Album Of The Week: Superchunk – Wild Loneliness

The North Carolina indie pioneers return in mellow but no less impressive form

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For their first decade, Superchunk were all about short, razor sharp blasts of noise and melody – punk energy and pop sensibilities blended into something that is decidedly not pop punk.

By the time the millennium turned, however, the quartet had started to explore different textures: strings, acoustic guitars, slower tempos. Here’s To Shutting Up, in particular, might have alienated those who still yearned for the scruffy emotion and aggression of the early days, but it threw open the windows for a band who clearly felt stifled by the room they’d sat in for over a decade.

Wild Loneliness finds the band very much back in that lighter mode after the all-out assault of 2018’s What A Time To Be Alive. ‘City Of The Dead’ opens the record with acoustic strums, strings and a crash cymbal that sounds like a waterfall. Distorted guitars creep around the edges, but never where you expect them, adding depth and a bit of grit to one of the band’s prettiest songs.

Superchunk - Endless Summer (Official Lyric Video)

From there, the autumnal pop of ‘Endless Summer’ launches the record into the melodic stratosphere, bearing many of the hallmarks of its guest stars Raymond McGinley and Norman Blake of Teenage Fanclub. ‘On The Floor’ is all open roads and clear skies with one of the record’s most triumphant choruses, while Jon Wurster gets to show off his drumming chops on the terrific intro to ‘Highly Suspect’.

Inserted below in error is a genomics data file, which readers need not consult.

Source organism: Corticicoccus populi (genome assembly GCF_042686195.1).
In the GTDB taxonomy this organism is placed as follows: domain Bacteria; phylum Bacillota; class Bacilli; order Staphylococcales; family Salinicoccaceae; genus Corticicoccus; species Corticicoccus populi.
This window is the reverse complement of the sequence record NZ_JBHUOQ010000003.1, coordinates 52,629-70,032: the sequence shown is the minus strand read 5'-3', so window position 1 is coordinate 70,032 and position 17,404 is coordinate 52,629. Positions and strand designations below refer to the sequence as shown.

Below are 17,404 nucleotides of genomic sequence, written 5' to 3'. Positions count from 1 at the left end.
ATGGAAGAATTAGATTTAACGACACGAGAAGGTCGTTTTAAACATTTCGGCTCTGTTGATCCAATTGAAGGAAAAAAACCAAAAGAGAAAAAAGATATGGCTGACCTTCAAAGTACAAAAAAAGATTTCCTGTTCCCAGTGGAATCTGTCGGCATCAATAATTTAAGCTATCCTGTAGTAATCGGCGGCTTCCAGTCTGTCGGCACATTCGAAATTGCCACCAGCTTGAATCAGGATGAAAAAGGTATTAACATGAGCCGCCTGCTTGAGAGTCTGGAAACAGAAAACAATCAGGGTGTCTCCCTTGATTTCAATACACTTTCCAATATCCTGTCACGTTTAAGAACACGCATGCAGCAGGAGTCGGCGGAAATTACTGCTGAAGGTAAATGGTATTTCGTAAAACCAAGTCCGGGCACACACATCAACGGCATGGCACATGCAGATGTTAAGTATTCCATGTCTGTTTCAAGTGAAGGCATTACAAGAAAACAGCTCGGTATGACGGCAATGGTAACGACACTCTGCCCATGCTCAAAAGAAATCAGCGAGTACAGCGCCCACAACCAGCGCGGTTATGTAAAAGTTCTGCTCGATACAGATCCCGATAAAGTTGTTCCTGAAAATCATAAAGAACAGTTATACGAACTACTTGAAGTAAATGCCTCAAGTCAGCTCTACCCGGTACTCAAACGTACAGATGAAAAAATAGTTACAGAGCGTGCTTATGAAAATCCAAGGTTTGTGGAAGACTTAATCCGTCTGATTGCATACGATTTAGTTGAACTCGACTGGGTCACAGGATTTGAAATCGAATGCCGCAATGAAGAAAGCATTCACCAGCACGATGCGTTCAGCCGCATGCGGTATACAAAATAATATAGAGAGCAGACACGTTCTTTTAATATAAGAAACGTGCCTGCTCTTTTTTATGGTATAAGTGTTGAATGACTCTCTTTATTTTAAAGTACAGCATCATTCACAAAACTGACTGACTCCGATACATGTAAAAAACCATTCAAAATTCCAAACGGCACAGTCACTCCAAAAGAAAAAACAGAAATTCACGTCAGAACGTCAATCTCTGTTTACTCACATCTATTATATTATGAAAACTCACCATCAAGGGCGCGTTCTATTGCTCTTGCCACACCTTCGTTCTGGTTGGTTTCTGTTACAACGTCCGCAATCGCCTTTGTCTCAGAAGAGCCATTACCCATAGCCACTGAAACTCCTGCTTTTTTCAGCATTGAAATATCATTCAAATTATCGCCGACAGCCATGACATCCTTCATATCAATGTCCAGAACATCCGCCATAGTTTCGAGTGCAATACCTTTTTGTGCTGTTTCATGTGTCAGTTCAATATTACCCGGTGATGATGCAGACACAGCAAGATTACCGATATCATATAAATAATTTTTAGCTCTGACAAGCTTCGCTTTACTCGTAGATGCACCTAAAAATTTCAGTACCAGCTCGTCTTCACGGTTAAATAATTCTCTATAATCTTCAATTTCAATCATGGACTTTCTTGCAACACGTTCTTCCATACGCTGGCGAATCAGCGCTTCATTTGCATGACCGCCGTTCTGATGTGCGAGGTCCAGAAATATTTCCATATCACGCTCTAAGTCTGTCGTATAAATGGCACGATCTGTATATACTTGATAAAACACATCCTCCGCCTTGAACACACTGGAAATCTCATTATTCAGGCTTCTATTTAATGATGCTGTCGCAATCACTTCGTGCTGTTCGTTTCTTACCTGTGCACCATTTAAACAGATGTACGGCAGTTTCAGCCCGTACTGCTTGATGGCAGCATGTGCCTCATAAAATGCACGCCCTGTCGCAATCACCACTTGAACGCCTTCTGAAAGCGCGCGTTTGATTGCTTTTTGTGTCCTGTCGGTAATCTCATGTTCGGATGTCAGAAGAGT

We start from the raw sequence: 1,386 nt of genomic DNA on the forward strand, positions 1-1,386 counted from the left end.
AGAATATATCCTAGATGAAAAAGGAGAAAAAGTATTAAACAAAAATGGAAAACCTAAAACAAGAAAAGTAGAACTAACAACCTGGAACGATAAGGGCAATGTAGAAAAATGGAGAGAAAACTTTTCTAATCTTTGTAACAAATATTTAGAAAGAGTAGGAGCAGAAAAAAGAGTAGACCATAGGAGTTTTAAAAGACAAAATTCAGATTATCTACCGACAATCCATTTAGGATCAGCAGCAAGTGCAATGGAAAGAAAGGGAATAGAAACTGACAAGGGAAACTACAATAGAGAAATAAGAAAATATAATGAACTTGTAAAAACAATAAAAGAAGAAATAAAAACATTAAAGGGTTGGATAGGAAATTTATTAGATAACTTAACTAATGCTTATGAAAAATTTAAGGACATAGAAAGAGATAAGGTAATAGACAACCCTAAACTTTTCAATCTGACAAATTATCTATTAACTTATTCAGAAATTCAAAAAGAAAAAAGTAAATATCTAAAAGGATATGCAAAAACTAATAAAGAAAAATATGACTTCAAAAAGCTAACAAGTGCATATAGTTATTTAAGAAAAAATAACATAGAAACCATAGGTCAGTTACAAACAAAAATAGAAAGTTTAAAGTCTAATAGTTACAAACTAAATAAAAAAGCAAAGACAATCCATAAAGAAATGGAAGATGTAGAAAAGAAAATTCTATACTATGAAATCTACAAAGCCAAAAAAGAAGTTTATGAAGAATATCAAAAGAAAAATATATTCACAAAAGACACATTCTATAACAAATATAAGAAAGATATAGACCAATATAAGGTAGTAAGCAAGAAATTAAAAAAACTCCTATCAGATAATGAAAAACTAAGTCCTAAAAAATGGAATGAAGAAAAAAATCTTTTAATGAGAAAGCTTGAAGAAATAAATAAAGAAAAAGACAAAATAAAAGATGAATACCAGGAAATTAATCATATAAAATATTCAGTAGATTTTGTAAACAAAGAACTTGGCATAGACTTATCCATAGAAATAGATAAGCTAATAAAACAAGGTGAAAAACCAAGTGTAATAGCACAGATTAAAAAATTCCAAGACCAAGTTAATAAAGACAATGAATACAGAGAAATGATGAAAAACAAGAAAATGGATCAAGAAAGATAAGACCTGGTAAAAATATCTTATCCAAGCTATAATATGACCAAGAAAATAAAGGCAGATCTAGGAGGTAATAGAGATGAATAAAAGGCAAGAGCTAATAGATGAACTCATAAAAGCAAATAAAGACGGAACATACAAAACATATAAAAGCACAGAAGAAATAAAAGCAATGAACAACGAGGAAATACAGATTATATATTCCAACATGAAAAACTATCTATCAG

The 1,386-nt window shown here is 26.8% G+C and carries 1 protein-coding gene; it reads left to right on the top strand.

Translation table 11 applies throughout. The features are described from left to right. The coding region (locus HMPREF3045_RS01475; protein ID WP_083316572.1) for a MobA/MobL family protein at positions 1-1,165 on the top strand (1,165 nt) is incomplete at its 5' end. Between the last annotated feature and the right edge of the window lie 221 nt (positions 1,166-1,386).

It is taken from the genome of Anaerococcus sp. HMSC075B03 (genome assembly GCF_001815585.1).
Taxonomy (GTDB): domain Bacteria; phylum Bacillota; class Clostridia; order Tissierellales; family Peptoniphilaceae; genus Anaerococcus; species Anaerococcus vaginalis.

The Fannies aren’t the only high-profile guests on Wild Loneliness, with R.E.M.’s Mike Mills, Sharon Van Etten, and Tracyanne Campbell of Camera Obscura all featuring. Owen Pallett’s strings on ‘This Night’ give a driving rock song a sense of majestic abandon, while Wye Oak’s Andy Stack chips in with a sax part on ‘Wild Loneliness’ that spirits the song off in a totally unexpected direction.

Superchunk - This Night (Lyric Video)

There’s a sense throughout that Superchunk are looking for something new and different. Where most bands would reach for the fuzz pedal for some elevation, instead they push an acoustic guitar, horns, some vocal harmonies or strings to the fore. The result is that when they do go direct on ‘Refracting’, it sounds even heavier than it really is.

Superchunk have always created albums that seemed both rooted in their time and with a life way beyond it. Wild Loneliness is no different, except that it might just be the band’s best since their 2010 return.

Buy Wild Loneliness from Bandcamp, and read other Discover reviews here.